Tickets Available for April 13th Fundraiser

We are very excited to announce that tickets have just gone on sale for our fundraising event on April 13th Irma Freeman Center for the Imagination.  The event is part art exhibit, part poetry reading.Our maenad fellows have worked all semester creating broadsides of their creative work.  We're also making unique prints of select works from our students at SCI Pittsburgh.   These men wrote ekphrastic poems and prose from Mark Perrot's collection of photographs, E Block, which will also be on display next to our students' framed work!  Prominent Pittsburgh artists will read work from SCI writers, while the Maenads will read their own work.

Broadsides and chapbooks will be on sale throughout the evening, but there is limited space for this event!

There are several ways to participate:

$30 VIP Tickets. Includes admission, broadside & chapbook.

$20: Admission Ticket.

$20: Angel Admission. Your purchase of an angel ticket will allow someone who can't afford a ticket to attend in your place.

Tickets are available at: https://www.chatham.edu/events/register/?EventID=18126

If you cannot attend, or simply would like to donate, you can always MAKE A GIFT

Again, space is limited, so act now and reserve your spot!  

Chapbook Season

It's chapbook season, here at Words Without Walls!  We've been busy with in-class revision, getting reading to submit work to print in the chapbook. The formal reading is only two weeks away. 

I thought I'd share a short poem with you all from one of our students in the Thursday men's class, J. Myers.  J. has come to class with great work throughout the semester, and he's also shown tremendous progress with his writing. This piece isn't going in the chapbook, but he gave us permission to share it here, with you all.  Thanks for reading!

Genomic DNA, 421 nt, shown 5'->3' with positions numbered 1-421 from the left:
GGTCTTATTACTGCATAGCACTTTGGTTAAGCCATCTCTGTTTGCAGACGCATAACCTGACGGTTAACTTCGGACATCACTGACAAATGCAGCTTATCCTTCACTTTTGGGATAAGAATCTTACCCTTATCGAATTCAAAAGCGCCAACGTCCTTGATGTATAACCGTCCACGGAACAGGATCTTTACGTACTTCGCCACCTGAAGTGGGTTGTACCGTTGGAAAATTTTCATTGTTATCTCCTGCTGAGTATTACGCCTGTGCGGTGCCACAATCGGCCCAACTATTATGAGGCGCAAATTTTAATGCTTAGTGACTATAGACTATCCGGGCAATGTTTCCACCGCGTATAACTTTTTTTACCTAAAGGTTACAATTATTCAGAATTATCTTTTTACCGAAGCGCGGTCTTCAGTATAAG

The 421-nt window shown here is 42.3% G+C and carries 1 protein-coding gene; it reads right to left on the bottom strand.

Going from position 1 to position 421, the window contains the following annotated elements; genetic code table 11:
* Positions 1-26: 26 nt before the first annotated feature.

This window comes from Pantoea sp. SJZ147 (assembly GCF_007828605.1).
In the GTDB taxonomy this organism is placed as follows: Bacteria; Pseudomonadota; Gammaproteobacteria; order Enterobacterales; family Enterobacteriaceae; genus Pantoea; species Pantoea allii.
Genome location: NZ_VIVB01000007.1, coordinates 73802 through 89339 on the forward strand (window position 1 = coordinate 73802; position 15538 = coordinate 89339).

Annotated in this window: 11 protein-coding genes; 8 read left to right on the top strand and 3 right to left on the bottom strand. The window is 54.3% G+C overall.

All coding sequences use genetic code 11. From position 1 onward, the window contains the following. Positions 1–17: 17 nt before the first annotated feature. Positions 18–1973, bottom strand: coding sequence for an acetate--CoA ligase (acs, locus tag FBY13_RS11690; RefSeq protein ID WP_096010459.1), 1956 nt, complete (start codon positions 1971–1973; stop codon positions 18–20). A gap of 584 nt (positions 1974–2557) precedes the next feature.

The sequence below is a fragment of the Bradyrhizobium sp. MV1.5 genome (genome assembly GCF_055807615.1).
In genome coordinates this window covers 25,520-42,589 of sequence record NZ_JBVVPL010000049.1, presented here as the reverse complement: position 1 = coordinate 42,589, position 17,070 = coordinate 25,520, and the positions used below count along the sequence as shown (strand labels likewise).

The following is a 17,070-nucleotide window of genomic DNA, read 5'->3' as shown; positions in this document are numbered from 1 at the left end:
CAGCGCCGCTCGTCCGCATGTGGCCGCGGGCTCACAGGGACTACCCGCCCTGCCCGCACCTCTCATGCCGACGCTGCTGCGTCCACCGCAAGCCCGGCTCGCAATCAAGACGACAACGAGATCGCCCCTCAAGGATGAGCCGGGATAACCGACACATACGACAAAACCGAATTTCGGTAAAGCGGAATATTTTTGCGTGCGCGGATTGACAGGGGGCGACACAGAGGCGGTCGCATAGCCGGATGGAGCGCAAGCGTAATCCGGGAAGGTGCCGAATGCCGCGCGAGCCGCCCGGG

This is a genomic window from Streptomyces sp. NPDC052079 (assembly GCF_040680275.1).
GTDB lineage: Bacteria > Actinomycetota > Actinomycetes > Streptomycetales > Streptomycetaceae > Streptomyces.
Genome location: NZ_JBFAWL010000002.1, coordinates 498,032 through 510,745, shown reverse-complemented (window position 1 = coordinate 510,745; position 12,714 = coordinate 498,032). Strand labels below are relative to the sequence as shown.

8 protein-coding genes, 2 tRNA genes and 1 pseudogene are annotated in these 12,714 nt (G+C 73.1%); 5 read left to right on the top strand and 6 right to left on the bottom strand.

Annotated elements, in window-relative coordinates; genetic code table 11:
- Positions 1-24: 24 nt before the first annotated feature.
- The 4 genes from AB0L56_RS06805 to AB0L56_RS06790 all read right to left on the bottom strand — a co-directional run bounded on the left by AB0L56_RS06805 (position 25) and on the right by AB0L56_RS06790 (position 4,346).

"God Is Real"

So you really think the Sun, moon, and stars came from a big bang.

I wouldn’t buy that for a few dollars and some pocket change.

Maybe you think some alien’s kids are playing some big game,

On this field called a planet with little earthlings.

The body, brain, and heart should at least be some signs,

That all of this couldn’t have just popped up at one point in time.

I rather believe in something and be right,

Than believe in nothing and be wrong.

Cuz if you’re right you have everything to gain,

and if you’re wrong you have nothing to lose, maybe just your soul.

This is no debate don’t be confused it’s out of your control.

But we all have freewill when it comes to our destiny and goals!

Cause life is a gift and death is no surprise,

God is real, God is real, it’s not too late to realize!

--J. Myers

AWP Service Project: Free Minds Book Club & Writing Workshop

The AWP conference was a whirlwind of panels and readings and networking, but what really stood out was this service project at the book fair.  Free Minds Book Club, a DC organization dedicated to teaching and empowering incarcerated DC youth, brought in a workshop's worth of poems from youth in adult prisons.  

Conference attendees were prompted to respond with encouraging handwritten feedback, and in the process, read some great poetry from young voices who need to be heard. I also thought the blue handout pictured above gave some great tips on how to give useful, lasting feedback to young writers. This was a fantastic idea for a project, and an activity we're absolutely considering for our next event in April.  Stay tuned for more info!